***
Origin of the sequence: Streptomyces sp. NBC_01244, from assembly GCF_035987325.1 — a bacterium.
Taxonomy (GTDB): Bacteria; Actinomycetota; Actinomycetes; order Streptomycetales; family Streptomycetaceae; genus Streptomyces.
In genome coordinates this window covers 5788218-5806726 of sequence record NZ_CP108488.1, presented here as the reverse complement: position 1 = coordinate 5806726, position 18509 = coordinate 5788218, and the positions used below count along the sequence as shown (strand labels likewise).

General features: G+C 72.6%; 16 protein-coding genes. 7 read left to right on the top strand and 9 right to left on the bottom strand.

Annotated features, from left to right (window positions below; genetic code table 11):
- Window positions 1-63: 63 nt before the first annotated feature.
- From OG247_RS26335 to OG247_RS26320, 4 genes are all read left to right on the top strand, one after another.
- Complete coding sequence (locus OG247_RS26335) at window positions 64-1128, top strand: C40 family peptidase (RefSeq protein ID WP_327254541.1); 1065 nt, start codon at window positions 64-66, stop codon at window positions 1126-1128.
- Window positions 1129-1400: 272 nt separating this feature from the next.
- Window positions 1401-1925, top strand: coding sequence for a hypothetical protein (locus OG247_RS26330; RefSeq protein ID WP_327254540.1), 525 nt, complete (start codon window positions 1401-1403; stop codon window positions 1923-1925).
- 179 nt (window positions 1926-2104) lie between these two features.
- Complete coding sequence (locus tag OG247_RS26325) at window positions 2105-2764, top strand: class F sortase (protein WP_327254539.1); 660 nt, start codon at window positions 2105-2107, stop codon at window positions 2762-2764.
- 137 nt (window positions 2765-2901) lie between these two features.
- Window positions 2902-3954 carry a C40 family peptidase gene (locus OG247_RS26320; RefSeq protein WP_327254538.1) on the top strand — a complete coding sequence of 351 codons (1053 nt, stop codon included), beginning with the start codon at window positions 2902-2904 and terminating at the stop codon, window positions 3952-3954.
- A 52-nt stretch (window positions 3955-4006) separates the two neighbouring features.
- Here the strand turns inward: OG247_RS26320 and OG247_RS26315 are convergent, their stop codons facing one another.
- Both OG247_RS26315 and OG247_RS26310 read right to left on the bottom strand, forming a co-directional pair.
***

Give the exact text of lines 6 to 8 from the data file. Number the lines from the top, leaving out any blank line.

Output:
- Window positions 1-63: 63 nt before the first annotated feature.
- From OG247_RS26335 to OG247_RS26320, 4 genes are all read left to right on the top strand, one after another.
- Complete coding sequence (locus OG247_RS26335) at window positions 64-1128, top strand: C40 family peptidase (RefSeq protein ID WP_327254541.1); 1065 nt, start codon at window positions 64-66, stop codon at window positions 1126-1128.